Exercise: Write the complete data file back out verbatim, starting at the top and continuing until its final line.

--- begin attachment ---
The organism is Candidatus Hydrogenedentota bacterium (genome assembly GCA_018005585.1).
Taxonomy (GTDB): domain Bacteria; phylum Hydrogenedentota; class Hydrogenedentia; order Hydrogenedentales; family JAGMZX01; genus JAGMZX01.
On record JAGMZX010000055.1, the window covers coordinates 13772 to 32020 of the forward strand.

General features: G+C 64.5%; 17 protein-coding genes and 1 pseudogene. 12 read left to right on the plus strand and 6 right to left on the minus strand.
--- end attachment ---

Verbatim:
The organism is Candidatus Hydrogenedentota bacterium (genome assembly GCA_018005585.1).
Taxonomy (GTDB): domain Bacteria; phylum Hydrogenedentota; class Hydrogenedentia; order Hydrogenedentales; family JAGMZX01; genus JAGMZX01.
On record JAGMZX010000055.1, the window covers coordinates 13772 to 32020 of the forward strand.

General features: G+C 64.5%; 17 protein-coding genes and 1 pseudogene. 12 read left to right on the plus strand and 6 right to left on the minus strand.